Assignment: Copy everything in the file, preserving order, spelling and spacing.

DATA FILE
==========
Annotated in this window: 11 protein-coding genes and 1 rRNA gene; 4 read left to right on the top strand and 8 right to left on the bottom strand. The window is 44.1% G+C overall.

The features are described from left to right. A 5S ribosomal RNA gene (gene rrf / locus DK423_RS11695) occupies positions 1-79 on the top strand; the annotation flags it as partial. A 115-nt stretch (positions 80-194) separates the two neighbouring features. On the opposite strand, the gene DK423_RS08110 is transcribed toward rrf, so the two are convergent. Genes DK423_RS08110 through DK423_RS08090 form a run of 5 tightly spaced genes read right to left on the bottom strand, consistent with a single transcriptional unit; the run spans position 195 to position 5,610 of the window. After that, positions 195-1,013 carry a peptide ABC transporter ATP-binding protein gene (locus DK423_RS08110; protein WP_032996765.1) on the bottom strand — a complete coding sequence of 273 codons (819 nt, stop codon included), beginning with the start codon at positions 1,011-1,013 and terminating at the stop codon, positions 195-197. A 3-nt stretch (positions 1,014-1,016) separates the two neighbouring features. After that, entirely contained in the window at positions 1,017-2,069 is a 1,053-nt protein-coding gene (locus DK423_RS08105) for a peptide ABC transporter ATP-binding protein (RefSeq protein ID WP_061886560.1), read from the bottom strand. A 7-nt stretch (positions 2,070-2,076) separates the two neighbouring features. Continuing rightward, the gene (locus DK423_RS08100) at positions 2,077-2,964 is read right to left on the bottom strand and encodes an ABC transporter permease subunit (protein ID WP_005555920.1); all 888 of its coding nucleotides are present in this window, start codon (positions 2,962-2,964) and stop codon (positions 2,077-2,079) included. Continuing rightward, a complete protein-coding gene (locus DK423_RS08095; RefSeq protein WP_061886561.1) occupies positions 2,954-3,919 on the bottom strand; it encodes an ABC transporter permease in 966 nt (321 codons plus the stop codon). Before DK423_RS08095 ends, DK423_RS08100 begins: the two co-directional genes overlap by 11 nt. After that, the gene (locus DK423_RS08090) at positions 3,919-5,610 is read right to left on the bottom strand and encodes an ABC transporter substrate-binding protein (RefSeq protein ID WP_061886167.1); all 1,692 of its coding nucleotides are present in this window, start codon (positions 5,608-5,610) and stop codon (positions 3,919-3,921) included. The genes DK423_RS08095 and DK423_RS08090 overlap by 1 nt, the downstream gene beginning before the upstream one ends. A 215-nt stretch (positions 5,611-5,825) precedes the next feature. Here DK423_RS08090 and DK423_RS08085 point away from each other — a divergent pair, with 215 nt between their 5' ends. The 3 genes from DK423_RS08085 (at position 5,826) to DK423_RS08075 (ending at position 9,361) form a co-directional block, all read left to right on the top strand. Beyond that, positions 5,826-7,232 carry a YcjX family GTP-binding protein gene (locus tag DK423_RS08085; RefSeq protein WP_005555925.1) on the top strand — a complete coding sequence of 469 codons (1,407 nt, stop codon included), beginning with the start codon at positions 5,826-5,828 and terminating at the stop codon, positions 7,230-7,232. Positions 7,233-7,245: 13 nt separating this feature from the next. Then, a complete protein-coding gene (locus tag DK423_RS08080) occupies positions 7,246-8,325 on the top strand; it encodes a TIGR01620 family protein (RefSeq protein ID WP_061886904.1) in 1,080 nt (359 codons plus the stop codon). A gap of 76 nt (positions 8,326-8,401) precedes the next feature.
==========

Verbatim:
Annotated in this window: 11 protein-coding genes and 1 rRNA gene; 4 read left to right on the top strand and 8 right to left on the bottom strand. The window is 44.1% G+C overall.

The features are described from left to right. A 5S ribosomal RNA gene (gene rrf / locus DK423_RS11695) occupies positions 1-79 on the top strand; the annotation flags it as partial. A 115-nt stretch (positions 80-194) separates the two neighbouring features. On the opposite strand, the gene DK423_RS08110 is transcribed toward rrf, so the two are convergent. Genes DK423_RS08110 through DK423_RS08090 form a run of 5 tightly spaced genes read right to left on the bottom strand, consistent with a single transcriptional unit; the run spans position 195 to position 5,610 of the window. After that, positions 195-1,013 carry a peptide ABC transporter ATP-binding protein gene (locus DK423_RS08110; protein WP_032996765.1) on the bottom strand — a complete coding sequence of 273 codons (819 nt, stop codon included), beginning with the start codon at positions 1,011-1,013 and terminating at the stop codon, positions 195-197. A 3-nt stretch (positions 1,014-1,016) separates the two neighbouring features. After that, entirely contained in the window at positions 1,017-2,069 is a 1,053-nt protein-coding gene (locus DK423_RS08105) for a peptide ABC transporter ATP-binding protein (RefSeq protein ID WP_061886560.1), read from the bottom strand. A 7-nt stretch (positions 2,070-2,076) separates the two neighbouring features. Continuing rightward, the gene (locus DK423_RS08100) at positions 2,077-2,964 is read right to left on the bottom strand and encodes an ABC transporter permease subunit (protein ID WP_005555920.1); all 888 of its coding nucleotides are present in this window, start codon (positions 2,962-2,964) and stop codon (positions 2,077-2,079) included. Continuing rightward, a complete protein-coding gene (locus DK423_RS08095; RefSeq protein WP_061886561.1) occupies positions 2,954-3,919 on the bottom strand; it encodes an ABC transporter permease in 966 nt (321 codons plus the stop codon). Before DK423_RS08095 ends, DK423_RS08100 begins: the two co-directional genes overlap by 11 nt. After that, the gene (locus DK423_RS08090) at positions 3,919-5,610 is read right to left on the bottom strand and encodes an ABC transporter substrate-binding protein (RefSeq protein ID WP_061886167.1); all 1,692 of its coding nucleotides are present in this window, start codon (positions 5,608-5,610) and stop codon (positions 3,919-3,921) included. The genes DK423_RS08095 and DK423_RS08090 overlap by 1 nt, the downstream gene beginning before the upstream one ends. A 215-nt stretch (positions 5,611-5,825) precedes the next feature. Here DK423_RS08090 and DK423_RS08085 point away from each other — a divergent pair, with 215 nt between their 5' ends. The 3 genes from DK423_RS08085 (at position 5,826) to DK423_RS08075 (ending at position 9,361) form a co-directional block, all read left to right on the top strand. Beyond that, positions 5,826-7,232 carry a YcjX family GTP-binding protein gene (locus tag DK423_RS08085; RefSeq protein WP_005555925.1) on the top strand — a complete coding sequence of 469 codons (1,407 nt, stop codon included), beginning with the start codon at positions 5,826-5,828 and terminating at the stop codon, positions 7,230-7,232. Positions 7,233-7,245: 13 nt separating this feature from the next. Then, a complete protein-coding gene (locus tag DK423_RS08080) occupies positions 7,246-8,325 on the top strand; it encodes a TIGR01620 family protein (RefSeq protein ID WP_061886904.1) in 1,080 nt (359 codons plus the stop codon). A gap of 76 nt (positions 8,326-8,401) precedes the next feature.